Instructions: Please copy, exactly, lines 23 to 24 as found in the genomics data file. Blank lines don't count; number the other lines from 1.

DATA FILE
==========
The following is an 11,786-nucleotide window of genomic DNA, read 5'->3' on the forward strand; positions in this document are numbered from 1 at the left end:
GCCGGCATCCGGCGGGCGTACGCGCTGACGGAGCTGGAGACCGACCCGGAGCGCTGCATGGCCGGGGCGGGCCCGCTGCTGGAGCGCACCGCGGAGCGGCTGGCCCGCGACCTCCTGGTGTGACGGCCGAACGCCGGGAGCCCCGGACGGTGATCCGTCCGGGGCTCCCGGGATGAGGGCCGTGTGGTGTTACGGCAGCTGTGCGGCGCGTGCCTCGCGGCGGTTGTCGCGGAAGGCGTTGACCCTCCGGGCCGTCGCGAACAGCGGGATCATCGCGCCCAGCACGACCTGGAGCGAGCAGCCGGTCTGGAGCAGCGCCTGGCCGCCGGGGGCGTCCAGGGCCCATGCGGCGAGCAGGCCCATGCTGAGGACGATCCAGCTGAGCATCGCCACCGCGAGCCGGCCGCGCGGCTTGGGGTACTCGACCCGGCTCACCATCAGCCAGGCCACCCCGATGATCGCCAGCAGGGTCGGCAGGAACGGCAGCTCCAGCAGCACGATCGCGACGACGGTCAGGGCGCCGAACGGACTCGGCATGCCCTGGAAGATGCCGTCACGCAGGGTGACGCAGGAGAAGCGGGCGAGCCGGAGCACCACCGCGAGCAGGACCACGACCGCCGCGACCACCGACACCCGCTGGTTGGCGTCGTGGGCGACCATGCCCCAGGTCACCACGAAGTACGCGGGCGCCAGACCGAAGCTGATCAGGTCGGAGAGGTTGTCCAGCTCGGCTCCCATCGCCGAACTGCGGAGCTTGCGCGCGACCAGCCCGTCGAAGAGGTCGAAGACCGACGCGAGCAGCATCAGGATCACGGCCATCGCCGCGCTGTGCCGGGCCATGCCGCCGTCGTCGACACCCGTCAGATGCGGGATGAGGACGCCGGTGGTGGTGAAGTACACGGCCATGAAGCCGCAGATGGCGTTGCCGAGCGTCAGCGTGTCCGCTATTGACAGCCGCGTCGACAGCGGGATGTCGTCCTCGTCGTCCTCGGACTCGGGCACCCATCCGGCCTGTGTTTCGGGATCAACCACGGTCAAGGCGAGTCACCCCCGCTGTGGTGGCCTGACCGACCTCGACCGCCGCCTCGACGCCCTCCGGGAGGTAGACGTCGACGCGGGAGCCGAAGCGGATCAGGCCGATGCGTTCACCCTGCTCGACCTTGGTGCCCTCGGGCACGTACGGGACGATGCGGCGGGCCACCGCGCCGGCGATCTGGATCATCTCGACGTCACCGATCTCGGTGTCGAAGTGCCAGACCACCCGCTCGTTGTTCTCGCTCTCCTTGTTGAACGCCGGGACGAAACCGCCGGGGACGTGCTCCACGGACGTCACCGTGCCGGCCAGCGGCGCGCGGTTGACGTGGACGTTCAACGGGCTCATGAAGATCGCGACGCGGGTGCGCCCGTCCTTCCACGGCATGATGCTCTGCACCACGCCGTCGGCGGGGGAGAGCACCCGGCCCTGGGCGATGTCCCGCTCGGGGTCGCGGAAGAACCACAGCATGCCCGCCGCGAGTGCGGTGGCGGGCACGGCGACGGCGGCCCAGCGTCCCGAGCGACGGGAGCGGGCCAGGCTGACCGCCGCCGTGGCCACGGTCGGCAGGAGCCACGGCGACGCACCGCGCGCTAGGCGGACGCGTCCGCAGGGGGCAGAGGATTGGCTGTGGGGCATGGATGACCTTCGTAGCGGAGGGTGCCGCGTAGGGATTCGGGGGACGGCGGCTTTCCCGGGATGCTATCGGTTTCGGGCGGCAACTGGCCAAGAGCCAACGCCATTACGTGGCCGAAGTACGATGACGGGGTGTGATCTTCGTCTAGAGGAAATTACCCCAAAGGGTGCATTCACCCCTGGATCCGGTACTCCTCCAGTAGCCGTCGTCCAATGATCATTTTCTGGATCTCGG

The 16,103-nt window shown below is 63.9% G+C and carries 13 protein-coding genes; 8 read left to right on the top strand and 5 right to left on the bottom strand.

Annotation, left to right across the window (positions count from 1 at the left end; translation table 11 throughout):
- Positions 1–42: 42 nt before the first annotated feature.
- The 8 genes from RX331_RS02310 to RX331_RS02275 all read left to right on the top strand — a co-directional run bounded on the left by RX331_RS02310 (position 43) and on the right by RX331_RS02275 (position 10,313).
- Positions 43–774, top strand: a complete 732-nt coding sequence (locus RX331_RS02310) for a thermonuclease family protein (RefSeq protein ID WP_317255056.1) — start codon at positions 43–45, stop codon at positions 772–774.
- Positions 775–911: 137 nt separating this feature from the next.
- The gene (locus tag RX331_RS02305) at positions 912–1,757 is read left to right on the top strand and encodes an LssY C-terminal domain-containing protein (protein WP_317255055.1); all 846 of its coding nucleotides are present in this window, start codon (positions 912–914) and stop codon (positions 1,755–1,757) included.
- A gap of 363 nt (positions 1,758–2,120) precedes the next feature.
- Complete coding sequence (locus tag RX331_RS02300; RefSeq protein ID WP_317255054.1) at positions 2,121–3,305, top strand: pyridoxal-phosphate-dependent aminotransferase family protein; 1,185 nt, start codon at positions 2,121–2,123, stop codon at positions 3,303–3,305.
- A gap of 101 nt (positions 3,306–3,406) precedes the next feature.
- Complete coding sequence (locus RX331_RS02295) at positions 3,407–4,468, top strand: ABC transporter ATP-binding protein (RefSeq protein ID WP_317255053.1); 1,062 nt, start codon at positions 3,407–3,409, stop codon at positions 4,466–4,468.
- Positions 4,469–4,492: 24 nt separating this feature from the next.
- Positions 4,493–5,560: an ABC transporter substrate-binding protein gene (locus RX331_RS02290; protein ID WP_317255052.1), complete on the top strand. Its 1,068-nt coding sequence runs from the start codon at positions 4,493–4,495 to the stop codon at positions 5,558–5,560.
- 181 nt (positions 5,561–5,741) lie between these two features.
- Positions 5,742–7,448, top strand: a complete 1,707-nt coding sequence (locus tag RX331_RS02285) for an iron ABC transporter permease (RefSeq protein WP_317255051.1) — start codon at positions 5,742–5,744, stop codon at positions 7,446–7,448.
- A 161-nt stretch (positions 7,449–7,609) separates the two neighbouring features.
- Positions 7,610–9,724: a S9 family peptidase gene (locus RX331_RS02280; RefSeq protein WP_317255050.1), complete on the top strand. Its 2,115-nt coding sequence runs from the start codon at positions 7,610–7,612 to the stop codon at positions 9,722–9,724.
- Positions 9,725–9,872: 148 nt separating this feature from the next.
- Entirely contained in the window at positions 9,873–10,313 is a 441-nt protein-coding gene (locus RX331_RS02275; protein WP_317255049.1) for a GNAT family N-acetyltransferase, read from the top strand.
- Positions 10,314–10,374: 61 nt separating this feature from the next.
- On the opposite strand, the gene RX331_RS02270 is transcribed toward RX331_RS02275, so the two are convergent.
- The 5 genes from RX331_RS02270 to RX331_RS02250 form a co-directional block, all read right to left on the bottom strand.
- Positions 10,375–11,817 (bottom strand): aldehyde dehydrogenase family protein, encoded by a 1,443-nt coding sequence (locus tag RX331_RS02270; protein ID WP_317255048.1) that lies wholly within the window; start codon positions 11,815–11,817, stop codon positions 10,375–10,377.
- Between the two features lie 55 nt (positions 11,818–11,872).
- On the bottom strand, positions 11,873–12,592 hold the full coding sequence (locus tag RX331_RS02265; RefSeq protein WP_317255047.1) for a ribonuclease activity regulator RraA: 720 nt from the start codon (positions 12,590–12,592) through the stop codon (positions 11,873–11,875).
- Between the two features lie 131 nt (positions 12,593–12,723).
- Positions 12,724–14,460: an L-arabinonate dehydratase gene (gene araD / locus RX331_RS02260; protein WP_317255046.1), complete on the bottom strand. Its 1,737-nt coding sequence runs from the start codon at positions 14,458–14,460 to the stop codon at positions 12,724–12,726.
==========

- On the opposite strand, the gene RX331_RS02270 is transcribed toward RX331_RS02275, so the two are convergent.
- The 5 genes from RX331_RS02270 to RX331_RS02250 form a co-directional block, all read right to left on the bottom strand.